A Utah attorney is planning to help thousands of Mormons formally leave the Church of Jesus Christ of Latter-day Saints, after LDS leaders announced a new policy barring children of LGBT people from baptism until they are 18.
Attorney Mark Naugle told Salt Lake City TV station KIVI that he has already heard from an estimated 1,400 people who would like his help filing formal letters of resignation, which are required to officially cut ties with the Mormon Church and remove one's name from the church rolls that list all members worldwide.
Naugle will also attend a demonstration Saturday afternoon that organizers are billing as a "Mass Resignation from Mormonism Event."
At press time, 995 people indicated that they planned to attend the event held at City Creek Park in Salt Lake City, according to the event's Facebook page. Noting that the event is "for anyone ready to resign from the Church of Jesus Christ of Latter Day Saints and those who wish to support them," demonstrators plan to gather at the park to finalize and sign paperwork, then march en masse to Salt Lake's Temple Square to deposit the letters in a mailbox near the Church's international headquarters.
Organizers promised that an attorney "affiliated with the event" will be on hand to "offer advice and to make sure our resignations are processed immediately and without ward leader intervention," and two notary publics will be present to notarize the letters of resignation.
The new policy, which appeared in an online update to the Mormon Church's layperson leadership manual on Friday, declares that "a natural or adopted child of a parent living in a same-gender relationship, whether the couple is married or cohabitating, may not receive a name and a blessing." The update also, for the first time, lists marrying a person of the same sex as "apostasy" -- the rejection of church teachings that requires excommunication.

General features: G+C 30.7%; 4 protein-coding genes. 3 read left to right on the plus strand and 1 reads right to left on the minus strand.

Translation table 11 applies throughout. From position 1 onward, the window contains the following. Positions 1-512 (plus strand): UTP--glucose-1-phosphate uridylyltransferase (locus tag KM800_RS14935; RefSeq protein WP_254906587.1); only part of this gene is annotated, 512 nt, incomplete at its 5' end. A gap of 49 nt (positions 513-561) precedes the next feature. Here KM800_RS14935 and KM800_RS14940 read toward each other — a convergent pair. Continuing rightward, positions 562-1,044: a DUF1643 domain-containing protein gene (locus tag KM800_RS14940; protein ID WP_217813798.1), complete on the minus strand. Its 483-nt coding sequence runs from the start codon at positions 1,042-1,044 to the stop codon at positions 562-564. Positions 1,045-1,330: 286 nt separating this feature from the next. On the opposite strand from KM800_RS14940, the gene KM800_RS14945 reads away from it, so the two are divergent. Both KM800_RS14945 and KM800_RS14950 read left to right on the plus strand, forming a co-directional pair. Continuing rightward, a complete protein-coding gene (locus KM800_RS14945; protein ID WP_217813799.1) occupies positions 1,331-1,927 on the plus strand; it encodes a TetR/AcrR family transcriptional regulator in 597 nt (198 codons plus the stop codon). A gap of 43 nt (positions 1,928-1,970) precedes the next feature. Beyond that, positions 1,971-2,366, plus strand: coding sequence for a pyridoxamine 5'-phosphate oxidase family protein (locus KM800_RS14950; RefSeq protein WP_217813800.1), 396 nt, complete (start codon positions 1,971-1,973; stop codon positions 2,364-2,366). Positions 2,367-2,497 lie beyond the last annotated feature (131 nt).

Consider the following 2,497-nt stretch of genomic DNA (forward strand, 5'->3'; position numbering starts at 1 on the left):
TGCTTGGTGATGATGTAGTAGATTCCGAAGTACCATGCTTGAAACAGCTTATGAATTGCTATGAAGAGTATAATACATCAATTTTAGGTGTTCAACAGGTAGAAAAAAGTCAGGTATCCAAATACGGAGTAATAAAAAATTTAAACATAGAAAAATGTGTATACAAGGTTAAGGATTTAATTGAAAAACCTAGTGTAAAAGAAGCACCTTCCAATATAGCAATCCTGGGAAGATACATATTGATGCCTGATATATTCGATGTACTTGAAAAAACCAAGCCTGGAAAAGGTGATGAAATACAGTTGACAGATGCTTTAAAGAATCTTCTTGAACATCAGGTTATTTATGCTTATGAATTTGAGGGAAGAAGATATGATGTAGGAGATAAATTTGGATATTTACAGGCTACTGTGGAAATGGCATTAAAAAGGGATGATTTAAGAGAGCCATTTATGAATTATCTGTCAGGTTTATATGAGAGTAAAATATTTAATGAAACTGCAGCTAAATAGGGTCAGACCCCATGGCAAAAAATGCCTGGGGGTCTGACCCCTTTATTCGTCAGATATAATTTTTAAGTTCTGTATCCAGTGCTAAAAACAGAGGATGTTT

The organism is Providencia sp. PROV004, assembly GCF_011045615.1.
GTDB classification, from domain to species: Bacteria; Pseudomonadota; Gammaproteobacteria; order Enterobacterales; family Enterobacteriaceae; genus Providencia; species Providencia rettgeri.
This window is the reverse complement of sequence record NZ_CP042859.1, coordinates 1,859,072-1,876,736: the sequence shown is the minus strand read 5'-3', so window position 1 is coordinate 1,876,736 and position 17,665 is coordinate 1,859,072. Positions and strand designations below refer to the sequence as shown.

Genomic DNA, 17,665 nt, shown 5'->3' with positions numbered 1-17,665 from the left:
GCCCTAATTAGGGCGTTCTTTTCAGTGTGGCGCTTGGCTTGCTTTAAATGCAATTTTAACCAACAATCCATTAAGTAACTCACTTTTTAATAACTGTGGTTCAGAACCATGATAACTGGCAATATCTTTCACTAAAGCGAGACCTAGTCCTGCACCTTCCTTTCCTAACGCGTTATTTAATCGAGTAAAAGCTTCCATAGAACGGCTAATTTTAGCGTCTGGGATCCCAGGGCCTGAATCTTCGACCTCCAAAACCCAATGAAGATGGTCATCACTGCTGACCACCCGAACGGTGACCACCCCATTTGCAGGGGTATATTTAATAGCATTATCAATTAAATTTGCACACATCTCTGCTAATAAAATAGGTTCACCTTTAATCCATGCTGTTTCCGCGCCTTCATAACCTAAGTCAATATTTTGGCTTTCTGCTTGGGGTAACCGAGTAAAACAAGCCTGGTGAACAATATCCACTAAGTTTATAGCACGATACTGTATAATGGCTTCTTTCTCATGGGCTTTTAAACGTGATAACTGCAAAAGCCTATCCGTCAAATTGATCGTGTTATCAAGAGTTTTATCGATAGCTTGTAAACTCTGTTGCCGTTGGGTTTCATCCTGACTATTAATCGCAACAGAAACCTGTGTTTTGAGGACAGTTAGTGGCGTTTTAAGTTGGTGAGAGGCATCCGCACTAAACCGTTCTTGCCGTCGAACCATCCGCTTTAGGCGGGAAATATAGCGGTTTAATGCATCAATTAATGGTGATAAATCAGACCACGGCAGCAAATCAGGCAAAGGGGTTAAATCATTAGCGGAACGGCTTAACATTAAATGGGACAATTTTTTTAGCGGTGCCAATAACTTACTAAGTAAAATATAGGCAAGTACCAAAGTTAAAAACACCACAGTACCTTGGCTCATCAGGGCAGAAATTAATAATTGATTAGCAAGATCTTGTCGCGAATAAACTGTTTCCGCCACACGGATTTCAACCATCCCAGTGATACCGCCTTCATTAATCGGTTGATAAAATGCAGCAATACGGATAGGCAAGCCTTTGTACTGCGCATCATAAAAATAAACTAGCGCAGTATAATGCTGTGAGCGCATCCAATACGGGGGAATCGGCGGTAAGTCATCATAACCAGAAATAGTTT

Since the change was revealed, Mormon leaders have responded to growing backlash by portraying the new policy as one that "originates from a desire to protect children in their innocence and in their minority years." The policy was also reportedly intended as a "clarification" that same-sex couples have a legal right to marry nationwide, but "that is not a right that exists in the Church."
But many LGBT Mormons aren't buying that logic, pointing that it seems to fly in the face of recent moves viewed as conciliatory towards LGBT members, including the LGBT-inclusive nondiscrimination ordinance recently passed in Utah with the outspoken support of the Church.
Just yesterday, Kate Kendell, the executive director of the National Center for Lesbian Rights, who was raised Mormon, announced that she was formally quitting the church, citing the "cruel" new policy that she contends punishes children of LGBT parents.
"It is impossible for me to be a part of a religion that would attack its own members and punish them by denying their children involvement in the church," wrote Kendell.
In an op-ed for The Advocate, non-practicing Mormon author and gay, married father Brian Andersen agreed, reflecting on the touching moment when he witnessed his daughter blessed by her grandfather and celebrated by her relatives, many of whom are still active LDS members.
"It saddens me to know that the innocent children of other LGBT parents -- other apostates -- will no longer be allowed to bring this pure joy to Mormon families," writes Andersen. "This new policy is counterintuitive to the fundamental valuing of family that is central to the Mormon faith in which I was raised."
Watch KIVI's report on the mass resignations below.